Staging an Intervention
You Just Watched:
So, someone you care about is drinking too much and you want to have an intervention. While interventions can work, a person who abuses alcohol must be willing to stop drinking. Here are tips for convincing your friend that its time to quit drinking.
Transcript: You've probably seen an intervention in a film or television show. In real life, an intervention is...
You've probably seen an intervention in a film or television show. In real life, an intervention is a big step, and not one to be taken lightly. If someone you care about has a serious problem with drinking or drugs, you may feel that the only way to help is to stage an intervention. An intervention is when an addict's friends and family get together to confront a loved one about the seriousness of his or her addiction; while also communicating how much he or she means to them. The hoped-for outcome is that the addict will recognize the reality of his situation and get treatment. Some of these meetings end with acknowledgment of the problem by the addict. But, unfortunately, interventions can also be met with intense anger, denial, and disbelief. If unsuccessful, an intervention can create a large rift between the addict and family members and friends, possibly leading to problems that were not present before. For this reason, it's vital to go about an intervention with as much knowledge and preparation as possible. For starters, contact a trained professional to help stage an intervention. Try the National Intervention Referral's website as a resource. In the past, interventions were staged by a counselor and loved ones to take the addict completely by surprise. Today, however, many professionals recommend telling the addict in advance that you are speaking with a counselor about his or her problems with addiction. That way, when the intervention does occur, he's less likely to feel ambushed by the talk. Whichever way works best for you, try to pick a time when the person you're planning the intervention for will be sober and in a comfortable environment. Practice the intervention with the counselor, discussing what everyone will say, and rehearsing responses to potential reactions by the addict. An intervention is not the time to seek revenge for past transgressions. Instead confront your loved one as kindly and honestly as possible. Recognize that whether the person you care about gets help or not, you may need counseling after the fact, and that's OK. Ask your intervention counselor to make a recommendation, or contact your college's health center to find someone with whom you can talk.More »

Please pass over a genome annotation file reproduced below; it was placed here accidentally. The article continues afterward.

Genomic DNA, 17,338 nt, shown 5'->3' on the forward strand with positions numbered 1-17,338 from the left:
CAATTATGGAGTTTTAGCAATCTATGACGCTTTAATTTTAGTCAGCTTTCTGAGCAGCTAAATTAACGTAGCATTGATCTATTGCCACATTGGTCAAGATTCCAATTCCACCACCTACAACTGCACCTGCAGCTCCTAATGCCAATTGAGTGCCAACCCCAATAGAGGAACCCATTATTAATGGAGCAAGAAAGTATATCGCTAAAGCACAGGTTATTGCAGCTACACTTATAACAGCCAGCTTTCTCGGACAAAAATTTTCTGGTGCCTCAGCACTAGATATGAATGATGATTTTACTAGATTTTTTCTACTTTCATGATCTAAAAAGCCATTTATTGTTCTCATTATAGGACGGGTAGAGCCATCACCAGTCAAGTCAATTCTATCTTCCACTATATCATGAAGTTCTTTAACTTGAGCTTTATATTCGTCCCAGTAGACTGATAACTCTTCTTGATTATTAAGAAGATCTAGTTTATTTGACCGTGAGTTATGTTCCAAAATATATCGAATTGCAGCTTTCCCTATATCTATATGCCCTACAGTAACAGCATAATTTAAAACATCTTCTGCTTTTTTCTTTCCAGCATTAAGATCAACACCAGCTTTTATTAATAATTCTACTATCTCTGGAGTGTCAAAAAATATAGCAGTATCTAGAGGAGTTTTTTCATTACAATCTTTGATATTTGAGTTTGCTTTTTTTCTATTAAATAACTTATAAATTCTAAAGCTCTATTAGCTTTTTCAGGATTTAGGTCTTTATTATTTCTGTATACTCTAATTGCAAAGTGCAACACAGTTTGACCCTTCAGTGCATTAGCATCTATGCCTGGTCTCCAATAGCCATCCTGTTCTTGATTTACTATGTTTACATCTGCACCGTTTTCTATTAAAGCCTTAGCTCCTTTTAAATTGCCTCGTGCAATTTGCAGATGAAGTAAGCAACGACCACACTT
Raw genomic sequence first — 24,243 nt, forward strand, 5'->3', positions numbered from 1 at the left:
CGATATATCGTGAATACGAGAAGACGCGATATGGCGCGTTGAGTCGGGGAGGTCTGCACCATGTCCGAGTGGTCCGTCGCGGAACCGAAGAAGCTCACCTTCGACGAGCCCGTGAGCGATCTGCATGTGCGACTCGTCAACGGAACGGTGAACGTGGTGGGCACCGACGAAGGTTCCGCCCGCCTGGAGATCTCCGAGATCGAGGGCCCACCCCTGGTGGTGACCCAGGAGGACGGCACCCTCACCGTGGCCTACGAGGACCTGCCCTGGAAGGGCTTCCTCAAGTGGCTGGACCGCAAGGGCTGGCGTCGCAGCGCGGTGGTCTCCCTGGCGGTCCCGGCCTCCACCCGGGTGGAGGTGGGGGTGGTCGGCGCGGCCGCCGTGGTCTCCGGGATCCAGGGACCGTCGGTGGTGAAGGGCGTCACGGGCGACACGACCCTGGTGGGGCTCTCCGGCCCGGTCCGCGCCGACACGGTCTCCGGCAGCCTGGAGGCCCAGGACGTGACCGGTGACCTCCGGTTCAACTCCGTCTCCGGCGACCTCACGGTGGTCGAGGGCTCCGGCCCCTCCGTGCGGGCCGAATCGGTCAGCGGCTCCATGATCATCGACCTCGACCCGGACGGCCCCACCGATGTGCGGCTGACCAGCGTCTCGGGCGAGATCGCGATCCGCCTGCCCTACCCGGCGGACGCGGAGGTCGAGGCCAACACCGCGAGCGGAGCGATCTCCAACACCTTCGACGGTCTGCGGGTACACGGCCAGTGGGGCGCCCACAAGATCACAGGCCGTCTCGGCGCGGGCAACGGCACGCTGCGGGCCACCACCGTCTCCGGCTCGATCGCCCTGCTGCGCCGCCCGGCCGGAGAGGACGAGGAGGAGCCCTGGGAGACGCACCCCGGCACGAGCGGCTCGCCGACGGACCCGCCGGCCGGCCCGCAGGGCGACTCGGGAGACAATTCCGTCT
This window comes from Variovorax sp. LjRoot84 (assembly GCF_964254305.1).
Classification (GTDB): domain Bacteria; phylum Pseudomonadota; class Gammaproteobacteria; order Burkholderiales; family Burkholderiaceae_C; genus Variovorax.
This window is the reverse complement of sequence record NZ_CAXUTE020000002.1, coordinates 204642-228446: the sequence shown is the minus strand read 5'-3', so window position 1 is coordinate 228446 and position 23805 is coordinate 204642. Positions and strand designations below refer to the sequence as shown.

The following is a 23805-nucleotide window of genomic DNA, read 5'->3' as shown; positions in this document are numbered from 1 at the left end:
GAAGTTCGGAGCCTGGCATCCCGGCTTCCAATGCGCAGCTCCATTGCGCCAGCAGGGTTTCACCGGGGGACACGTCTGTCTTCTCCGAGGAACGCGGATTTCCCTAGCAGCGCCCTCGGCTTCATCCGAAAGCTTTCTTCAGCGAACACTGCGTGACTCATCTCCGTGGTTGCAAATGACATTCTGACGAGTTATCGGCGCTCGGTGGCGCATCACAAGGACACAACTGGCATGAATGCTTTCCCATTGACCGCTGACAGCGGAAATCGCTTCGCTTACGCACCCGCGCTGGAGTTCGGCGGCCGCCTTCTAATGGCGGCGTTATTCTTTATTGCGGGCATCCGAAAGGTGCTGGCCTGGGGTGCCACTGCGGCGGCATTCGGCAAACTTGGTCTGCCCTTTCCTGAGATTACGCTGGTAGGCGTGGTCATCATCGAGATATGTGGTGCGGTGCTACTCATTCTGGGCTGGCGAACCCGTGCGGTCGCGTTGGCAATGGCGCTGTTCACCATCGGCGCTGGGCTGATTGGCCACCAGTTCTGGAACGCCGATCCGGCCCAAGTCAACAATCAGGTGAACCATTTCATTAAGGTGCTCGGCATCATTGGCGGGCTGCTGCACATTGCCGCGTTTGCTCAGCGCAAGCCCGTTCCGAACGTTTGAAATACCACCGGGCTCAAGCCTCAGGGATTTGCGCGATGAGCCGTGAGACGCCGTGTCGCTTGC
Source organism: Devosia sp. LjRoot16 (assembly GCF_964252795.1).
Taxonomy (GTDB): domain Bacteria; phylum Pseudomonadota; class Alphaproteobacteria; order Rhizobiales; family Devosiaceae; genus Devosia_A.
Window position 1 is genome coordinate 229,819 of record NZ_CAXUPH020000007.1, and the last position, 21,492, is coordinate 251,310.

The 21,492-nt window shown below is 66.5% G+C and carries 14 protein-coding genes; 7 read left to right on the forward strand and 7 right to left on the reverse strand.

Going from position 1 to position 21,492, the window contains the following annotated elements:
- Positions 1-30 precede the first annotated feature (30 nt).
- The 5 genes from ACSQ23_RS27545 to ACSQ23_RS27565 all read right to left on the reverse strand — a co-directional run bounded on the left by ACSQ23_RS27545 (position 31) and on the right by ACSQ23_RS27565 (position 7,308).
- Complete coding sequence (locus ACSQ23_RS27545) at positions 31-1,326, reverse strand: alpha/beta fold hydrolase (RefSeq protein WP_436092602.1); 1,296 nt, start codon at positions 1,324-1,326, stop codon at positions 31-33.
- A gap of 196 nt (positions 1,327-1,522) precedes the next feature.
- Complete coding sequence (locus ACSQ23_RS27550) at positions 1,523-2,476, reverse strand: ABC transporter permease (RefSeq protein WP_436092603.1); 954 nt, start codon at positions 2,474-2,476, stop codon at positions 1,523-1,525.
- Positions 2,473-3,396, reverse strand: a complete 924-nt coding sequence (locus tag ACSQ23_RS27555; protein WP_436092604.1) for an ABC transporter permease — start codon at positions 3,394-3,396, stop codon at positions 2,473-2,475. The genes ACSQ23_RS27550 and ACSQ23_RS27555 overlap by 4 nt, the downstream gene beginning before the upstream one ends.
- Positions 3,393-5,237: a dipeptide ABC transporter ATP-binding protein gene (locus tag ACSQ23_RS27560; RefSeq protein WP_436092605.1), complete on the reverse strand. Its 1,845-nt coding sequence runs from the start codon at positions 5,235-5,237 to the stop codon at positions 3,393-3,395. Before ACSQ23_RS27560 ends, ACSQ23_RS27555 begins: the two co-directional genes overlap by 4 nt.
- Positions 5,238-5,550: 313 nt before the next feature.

Last Modified: 2013-03-14 | Tags »